Note: This blog entry was written by Dan Levine.
The Magdalene laundries have been covered in a previous film though this one, based on The Lost Child of Philomena Lee goes into details not covered in the previous film, and besides that only uses the history of the Catholic church’s enforced servitude of young as the backdrop for, despite some touching sequences, what is essentially a road trip buddy film. A journalist played by Steve Coogan, who also wrote the script, finds himself staying with the titular Philomena, an elderly woman whose son was taken from her by the church when he was four years old. Coogan is a person used to the ritzy life of an international government correspondent; Philomena is working class and given to entertainments including a sort of British novel so junky I haven’t even encountered one in my more than two years of buying and selling used books-I suppose the closest US analogue from what could be discerned by Philomena’s endless descriptions in the film would be Harlequin romance novels.
Coogan, who also wrote the script, derives a lot of humor from the high-low class pairing. That this humor doesn’t seem to come at Philomena’s expense as much as at the expense of Coogan’s journalist and his silly pretenses is an admirable achievement. His depiction of the process of journalism gets across much of the awkwardness of it that doesn’t usually come across in most other journalism films. The most awkward part of the work is having seen a lot of things, having a necessary edginess, but having to deal in long stretches with members of the public you never would interact with socially. Maybe some sort of film could be made about a journalist covering Occupy coming to a similar sort of odd couple friendship. Seeing Coogan’s initial revulsion at Philomena’s way of life most prominently reminded me of the early NY Times articles on OWS. Of course it would be a fairy tale. This film is in many ways a fairy tale. Most narrative films are.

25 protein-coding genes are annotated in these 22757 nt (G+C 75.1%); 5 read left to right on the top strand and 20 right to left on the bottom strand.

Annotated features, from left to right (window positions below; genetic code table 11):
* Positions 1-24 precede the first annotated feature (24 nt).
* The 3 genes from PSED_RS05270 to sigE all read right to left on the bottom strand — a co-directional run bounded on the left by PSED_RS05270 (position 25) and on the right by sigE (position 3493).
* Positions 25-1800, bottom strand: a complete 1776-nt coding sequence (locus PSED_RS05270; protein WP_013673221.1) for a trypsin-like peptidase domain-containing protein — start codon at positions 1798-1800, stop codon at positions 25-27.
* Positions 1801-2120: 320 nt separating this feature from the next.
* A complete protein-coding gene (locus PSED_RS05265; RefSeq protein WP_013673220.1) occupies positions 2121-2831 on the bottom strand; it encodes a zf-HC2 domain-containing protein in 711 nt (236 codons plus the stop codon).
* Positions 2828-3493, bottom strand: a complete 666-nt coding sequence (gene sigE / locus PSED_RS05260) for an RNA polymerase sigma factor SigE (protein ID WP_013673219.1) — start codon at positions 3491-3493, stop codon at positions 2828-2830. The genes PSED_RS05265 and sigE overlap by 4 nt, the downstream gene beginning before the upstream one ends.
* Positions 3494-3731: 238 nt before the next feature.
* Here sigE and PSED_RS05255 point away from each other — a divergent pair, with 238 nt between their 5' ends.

The direction by Stephen Frears is in some respects well done but in many others cluelessly inept. As with most films involving journalism the action largely consists of people sitting and talking. This poses a certain problem for the director in finding some sort of way to make this visually interesting. Frears gets right that a scene of talking lives or dies with the actors, and lets Coogan and Dench do what they need to do with little noticeable interference, perhaps too little interference as he sometimes allows, nay, indulgences in the more cliched and sentimental elements of Dench’s “feisty old lady” performance, and on more than one occasion, especially noticeable for myself having seen this in a theater, we’re treated to a 20 foot tall extreme close-up of Judi Dench making her best archetypal “old lady about to cry” face that most closely resembles a clown mask.
In avoiding the shot-reverse shot death trap Frears falls into another problem, the problem of weird shifting tilting but smooth shots of the principles talking, the cumulative rhythm eventually giving the sense of staring at the ocean with the attached dangers of seasickness.
Whoever played Philomena’s dead son in the footage is brilliant. His performance is one-note in the way that people in home videos actually are. He sacrifices depth for a shocking neglected aspect of realism.